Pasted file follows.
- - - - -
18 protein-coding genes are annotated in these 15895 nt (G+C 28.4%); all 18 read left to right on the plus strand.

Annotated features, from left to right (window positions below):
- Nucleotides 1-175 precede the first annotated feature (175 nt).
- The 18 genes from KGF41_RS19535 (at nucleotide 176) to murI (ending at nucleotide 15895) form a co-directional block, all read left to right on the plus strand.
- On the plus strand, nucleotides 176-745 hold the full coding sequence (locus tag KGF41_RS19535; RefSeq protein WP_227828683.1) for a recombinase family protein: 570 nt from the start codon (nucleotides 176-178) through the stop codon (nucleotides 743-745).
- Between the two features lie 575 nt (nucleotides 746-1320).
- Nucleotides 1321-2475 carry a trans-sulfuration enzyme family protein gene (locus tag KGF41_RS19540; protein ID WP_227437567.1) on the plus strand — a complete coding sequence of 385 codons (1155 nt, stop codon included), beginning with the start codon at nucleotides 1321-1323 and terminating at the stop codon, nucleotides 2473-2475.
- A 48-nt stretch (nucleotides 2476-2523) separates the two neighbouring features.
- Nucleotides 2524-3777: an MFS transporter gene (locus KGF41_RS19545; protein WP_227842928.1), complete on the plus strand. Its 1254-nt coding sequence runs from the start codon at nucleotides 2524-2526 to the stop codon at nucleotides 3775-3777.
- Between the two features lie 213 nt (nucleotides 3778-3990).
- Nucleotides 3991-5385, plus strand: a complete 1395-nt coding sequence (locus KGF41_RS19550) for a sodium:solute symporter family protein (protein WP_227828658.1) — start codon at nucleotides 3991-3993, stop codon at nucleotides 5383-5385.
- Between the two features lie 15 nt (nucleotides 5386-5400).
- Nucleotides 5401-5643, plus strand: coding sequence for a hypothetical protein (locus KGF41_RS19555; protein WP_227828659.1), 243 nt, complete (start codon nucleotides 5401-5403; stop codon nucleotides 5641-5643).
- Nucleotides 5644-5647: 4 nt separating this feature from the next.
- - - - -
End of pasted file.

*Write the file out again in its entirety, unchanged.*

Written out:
18 protein-coding genes are annotated in these 15895 nt (G+C 28.4%); all 18 read left to right on the plus strand.

Annotated features, from left to right (window positions below):
- Nucleotides 1-175 precede the first annotated feature (175 nt).
- The 18 genes from KGF41_RS19535 (at nucleotide 176) to murI (ending at nucleotide 15895) form a co-directional block, all read left to right on the plus strand.
- On the plus strand, nucleotides 176-745 hold the full coding sequence (locus tag KGF41_RS19535; RefSeq protein WP_227828683.1) for a recombinase family protein: 570 nt from the start codon (nucleotides 176-178) through the stop codon (nucleotides 743-745).
- Between the two features lie 575 nt (nucleotides 746-1320).
- Nucleotides 1321-2475 carry a trans-sulfuration enzyme family protein gene (locus tag KGF41_RS19540; protein ID WP_227437567.1) on the plus strand — a complete coding sequence of 385 codons (1155 nt, stop codon included), beginning with the start codon at nucleotides 1321-1323 and terminating at the stop codon, nucleotides 2473-2475.
- A 48-nt stretch (nucleotides 2476-2523) separates the two neighbouring features.
- Nucleotides 2524-3777: an MFS transporter gene (locus KGF41_RS19545; protein WP_227842928.1), complete on the plus strand. Its 1254-nt coding sequence runs from the start codon at nucleotides 2524-2526 to the stop codon at nucleotides 3775-3777.
- Between the two features lie 213 nt (nucleotides 3778-3990).
- Nucleotides 3991-5385, plus strand: a complete 1395-nt coding sequence (locus KGF41_RS19550) for a sodium:solute symporter family protein (protein WP_227828658.1) — start codon at nucleotides 3991-3993, stop codon at nucleotides 5383-5385.
- Between the two features lie 15 nt (nucleotides 5386-5400).
- Nucleotides 5401-5643, plus strand: coding sequence for a hypothetical protein (locus KGF41_RS19555; protein WP_227828659.1), 243 nt, complete (start codon nucleotides 5401-5403; stop codon nucleotides 5641-5643).
- Nucleotides 5644-5647: 4 nt separating this feature from the next.